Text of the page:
Both sides of the political aisle had something to celebrate in Tuesday's election returns.
While Westport Democrats were jubilant over the across-the-board victories scored by the party's candidates at the top of the ticket, Republicans had reason to be pleased as they held on to three of the town's four seats in the state General Assembly.
Republican leaders, however, were pleased at the re-election victories, in multi-town state legislative districts that include Westport, of Gail Lavielle in the 143rd state House District; Toni Boucher in the 26th state Senate District, and John McKinney in the 28th state Senate District.
Steinberg outpolled Republican challenger Stephen Rubin, 7,398 votes to 5,740.
In the 143rd House District, which now includes the west side of Westport, incumbent Lavielle prevailed over Democratic challenger Ted Hoffstatter. Results in Westport were 574 for Lavielle to 477 for Hofstatter in Westport, and she also beat her opponent in their shared hometown of Wilton.
"Being elected -- it's not an ordinary experience," Lavielle said Wednesday. "I'm really deeply moved that all three of the towns that I now represent gave me a strong mandate to represent them. I'm honored by the confidence and the trust, and I think I have the best constituents in the whole world.
"I live in Wilton, but I have a lot of experience representing a place where I don't live. Westport is just as important to me as Wilton and Norwalk."
In the 26th Senate District, incumbent Republican Boucher won over Democrat Carolanne Curry. Final numbers in that race in Westport were Boucher 6,169 votes and Curry (including Democratic and Working Families lines): 6,024. But Boucher added to that margin in six other towns in the district.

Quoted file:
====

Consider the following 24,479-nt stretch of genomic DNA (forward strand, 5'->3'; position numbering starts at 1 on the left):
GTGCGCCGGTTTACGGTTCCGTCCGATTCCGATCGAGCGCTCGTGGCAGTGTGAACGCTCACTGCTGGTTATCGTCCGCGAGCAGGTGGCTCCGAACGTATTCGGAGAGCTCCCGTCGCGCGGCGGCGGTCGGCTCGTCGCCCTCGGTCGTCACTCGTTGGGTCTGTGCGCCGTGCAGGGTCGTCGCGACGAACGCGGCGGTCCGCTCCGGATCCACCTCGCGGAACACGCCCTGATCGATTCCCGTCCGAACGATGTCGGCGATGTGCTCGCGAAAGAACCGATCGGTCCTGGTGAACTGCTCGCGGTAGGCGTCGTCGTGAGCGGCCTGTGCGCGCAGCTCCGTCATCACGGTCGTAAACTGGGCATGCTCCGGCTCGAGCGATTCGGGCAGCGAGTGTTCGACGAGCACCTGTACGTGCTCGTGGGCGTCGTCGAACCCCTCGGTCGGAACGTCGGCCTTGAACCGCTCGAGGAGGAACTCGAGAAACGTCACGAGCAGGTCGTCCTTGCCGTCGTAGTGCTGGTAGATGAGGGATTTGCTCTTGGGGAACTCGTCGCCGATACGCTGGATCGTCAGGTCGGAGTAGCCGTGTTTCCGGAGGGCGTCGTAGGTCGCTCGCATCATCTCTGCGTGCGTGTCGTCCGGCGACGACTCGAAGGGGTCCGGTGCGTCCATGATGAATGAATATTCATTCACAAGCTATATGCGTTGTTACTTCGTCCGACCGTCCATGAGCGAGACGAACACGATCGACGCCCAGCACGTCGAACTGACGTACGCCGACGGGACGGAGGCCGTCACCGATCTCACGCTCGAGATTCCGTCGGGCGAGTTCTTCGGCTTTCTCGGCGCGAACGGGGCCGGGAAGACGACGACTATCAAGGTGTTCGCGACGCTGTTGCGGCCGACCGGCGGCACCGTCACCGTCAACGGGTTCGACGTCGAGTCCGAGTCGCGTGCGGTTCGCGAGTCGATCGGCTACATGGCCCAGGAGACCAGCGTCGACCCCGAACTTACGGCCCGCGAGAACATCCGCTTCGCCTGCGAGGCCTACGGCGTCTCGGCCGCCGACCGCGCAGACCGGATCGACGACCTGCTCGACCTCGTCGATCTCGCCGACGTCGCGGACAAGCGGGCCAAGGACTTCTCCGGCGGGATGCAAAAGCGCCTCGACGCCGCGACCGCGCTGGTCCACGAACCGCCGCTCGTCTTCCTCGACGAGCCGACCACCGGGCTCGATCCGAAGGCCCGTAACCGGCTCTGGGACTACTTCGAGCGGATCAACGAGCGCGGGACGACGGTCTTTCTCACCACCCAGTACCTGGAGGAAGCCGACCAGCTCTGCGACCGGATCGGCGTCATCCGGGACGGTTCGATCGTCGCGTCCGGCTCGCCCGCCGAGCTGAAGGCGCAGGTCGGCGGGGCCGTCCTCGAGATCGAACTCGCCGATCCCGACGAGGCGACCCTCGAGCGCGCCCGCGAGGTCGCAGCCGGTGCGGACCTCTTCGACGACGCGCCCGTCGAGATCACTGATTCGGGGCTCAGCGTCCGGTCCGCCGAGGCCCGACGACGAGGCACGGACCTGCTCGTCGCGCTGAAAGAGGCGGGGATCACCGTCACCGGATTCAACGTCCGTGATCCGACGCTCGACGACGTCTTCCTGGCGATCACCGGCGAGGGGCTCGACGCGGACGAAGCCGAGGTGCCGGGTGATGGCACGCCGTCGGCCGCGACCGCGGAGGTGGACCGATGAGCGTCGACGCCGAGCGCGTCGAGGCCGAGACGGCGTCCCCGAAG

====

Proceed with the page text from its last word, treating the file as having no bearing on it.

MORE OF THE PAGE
And in the 28th Senate District, Republican John McKinney of Fairfield, the Senate minority leader, was unopposed. In Westport, newly added to McKinney's district, he won 1,104 votes here, as well as 18,931 votes in his hometown of Fairfield. He added to the margin in the other communities in the district.
Steinberg, who campaigned as a moderate independent of Hartford's Democratic power base, credited his re-election victory to talking with voters about issues.
"I am so incredibly proud of the campaign we ran," Steinberg said. "We stayed focused on the issues."
"I'm very grateful that the people of Westport will give me the opportunity to continue the work I've been doing," the winner said.
"We couldn't be more pleased with the results," said Jim Ezzes, the Democratic Town Committee chairman. "It shows that all the hard work by the Democratic Town Committee and the candidates helped Westport deliver the vote."
Rubin had painted Steinberg as part of a majority-party that approved record tax increases and allowed state spending to run away. The Republican campaigned on a pledge to cut spending and taxes and create jobs.
"This is not shiva," Rubin said of his loss to Steinberg. "This is an election. The people spoke. I congratulate the winner. Go to Hartford. Continue to represent us and make us proud."
Steinberg, winning a second term, held an olive branch to conservatives, but at the same time seemed pragmatic.
"My objective is to try to listen to everybody and represent all of Westport to the best of my ability, knowing I can't please everyone," he said.
First Selectman Gordon Joseloff, a Democrat, said of the contestants in the 136th House race: "Let me congratulate both men. They're both really good friends of mine and I was really torn on a personal level ... Westport wins."
"I'm disappointed that Steve wasn't able to pull it off," said Desiree Soli, the chairwoman of the Republican Town Committee. "I think he would have been an excellent state representative. But the voters seem to think that Jonathan is doing a good job in Hartford.
"The Democrats obviously have an advantage in Westport in terms of registered voters, and clearly Obama was a big factor. I think the Obama phenomenon helped to push Jonathan to victory."